The four course assignments trace the steps necessary to get a mobile robot that can localize, generate motion plans, and robustly execute them.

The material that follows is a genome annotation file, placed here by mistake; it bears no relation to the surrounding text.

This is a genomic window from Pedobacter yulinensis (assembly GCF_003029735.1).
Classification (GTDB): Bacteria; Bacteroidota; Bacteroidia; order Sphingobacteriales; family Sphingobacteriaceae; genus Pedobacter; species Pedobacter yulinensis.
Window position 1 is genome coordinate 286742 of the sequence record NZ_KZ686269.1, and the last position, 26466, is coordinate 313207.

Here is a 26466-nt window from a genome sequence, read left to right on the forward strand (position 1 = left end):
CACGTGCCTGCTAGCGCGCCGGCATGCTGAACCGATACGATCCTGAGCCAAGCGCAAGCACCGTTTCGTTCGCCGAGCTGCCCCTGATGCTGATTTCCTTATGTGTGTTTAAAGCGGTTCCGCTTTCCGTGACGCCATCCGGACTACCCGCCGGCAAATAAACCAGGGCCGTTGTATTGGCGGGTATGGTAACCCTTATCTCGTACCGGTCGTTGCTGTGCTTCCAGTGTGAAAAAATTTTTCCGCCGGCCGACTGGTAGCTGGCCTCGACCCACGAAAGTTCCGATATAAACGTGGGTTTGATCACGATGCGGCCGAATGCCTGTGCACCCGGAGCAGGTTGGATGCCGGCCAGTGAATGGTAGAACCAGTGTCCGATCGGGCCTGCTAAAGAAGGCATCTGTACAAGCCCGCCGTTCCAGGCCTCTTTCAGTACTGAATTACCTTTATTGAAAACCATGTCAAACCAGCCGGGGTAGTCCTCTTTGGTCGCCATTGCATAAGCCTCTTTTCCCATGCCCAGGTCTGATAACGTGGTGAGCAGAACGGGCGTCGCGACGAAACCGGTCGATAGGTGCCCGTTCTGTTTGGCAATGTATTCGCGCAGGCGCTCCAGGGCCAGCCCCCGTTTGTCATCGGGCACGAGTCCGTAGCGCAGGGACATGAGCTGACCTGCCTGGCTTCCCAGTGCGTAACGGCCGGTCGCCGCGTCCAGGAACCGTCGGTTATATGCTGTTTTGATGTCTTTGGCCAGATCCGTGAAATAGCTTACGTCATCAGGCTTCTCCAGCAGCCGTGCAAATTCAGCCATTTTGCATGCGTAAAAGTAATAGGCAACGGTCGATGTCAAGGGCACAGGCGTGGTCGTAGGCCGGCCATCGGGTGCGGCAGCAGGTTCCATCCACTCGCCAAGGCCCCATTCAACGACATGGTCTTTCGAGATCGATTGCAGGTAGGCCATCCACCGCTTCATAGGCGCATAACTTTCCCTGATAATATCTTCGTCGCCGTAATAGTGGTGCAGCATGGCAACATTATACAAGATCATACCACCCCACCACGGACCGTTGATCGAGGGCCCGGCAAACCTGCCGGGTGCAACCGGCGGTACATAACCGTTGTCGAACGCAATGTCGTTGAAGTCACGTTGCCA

I helped put on UW’s undergrad robotics class this spring, working as one of several TAs to revamp the course projects for a fully virtual, simulation-only format. Thanks to the incredible platform and software work from the MuSHR team, we were able to create a buttery experience. I don’t know of any other educational stack that provides high-quality tests and scaffolding that can guide students in implementing a particle filter, controller and planner for a mobile robot—using ROS Noetic and Python 3, no less. All on top of a simulator that’s lightweight enough to run smoothly in an Ubuntu VM on just about any laptop. I think the materials and approach here should be the starting place for any class that’s trying to get students familiar with the important ideas in autonomous robotics and robot software.